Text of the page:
There were two “fancy” phrases –“he is smooth without big handles” and “he is getting his mojo back” in describing recent images of President Obama’s in New York Times’ (April 14) article titled “Come Back, Sarah Palin!”
“Saturday Night Live has always struggled with its Obama impersonation because Obama is “smooth without big handles,” as the show’s inimitable satirist Jim Downey puts it.
Seth Meyers, the clever “S.N.L.” head writer and “Weekend Update” anchor. recalled that, after the Navy Seals raid that killed Osama last year, the show did a sketch with Obama “getting his mojo back.” “It would be really fun to see that Obama again on the show, the confident Obama who comes out on the campaign trail,” he said. “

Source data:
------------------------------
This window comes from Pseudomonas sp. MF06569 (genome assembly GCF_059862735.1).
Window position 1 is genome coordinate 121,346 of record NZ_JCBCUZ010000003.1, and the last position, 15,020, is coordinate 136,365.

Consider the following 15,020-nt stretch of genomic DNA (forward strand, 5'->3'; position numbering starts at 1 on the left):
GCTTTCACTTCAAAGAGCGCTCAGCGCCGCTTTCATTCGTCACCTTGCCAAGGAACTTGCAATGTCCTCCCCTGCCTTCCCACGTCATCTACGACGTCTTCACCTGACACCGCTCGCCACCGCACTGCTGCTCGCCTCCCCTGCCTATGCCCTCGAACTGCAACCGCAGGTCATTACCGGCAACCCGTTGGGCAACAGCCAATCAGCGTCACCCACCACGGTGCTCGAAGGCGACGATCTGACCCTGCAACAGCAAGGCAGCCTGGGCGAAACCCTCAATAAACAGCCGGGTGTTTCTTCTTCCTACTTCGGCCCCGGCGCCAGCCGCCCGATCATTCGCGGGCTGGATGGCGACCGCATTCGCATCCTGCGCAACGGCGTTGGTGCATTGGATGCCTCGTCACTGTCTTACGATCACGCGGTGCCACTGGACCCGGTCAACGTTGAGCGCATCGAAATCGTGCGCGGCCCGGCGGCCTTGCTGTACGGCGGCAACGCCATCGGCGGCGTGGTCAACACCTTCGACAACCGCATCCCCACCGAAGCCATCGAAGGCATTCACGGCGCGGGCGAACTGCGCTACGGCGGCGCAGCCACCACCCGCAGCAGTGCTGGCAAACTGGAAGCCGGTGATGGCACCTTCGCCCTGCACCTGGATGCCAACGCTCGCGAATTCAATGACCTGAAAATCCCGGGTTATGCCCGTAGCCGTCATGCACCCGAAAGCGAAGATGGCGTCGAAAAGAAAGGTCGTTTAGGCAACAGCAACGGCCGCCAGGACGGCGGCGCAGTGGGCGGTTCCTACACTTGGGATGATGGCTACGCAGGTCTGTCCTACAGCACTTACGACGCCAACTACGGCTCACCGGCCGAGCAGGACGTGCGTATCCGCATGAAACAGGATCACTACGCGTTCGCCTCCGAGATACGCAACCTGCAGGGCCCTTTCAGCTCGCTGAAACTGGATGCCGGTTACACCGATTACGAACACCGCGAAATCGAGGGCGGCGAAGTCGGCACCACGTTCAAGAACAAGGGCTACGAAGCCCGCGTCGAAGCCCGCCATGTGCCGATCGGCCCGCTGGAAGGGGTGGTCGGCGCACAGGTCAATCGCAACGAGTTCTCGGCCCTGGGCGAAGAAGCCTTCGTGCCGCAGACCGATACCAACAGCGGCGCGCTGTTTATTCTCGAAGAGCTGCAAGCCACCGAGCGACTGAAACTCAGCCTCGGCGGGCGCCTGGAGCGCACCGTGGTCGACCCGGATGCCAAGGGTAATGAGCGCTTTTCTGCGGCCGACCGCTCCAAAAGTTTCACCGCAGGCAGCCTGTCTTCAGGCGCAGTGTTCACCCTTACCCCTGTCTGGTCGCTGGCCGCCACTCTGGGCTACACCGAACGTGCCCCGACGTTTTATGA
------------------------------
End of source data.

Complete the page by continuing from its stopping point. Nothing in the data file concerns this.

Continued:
From the context of the above lines, “get one’s mojo back” sounds like “get back one’s guts or perk up,” but I’m not sure. What do both phrases of “smooth without big handles” and “get one’s mojo back“ which were shown in the quotation marks in the text mean?
Are they both well-established phrases or idioms?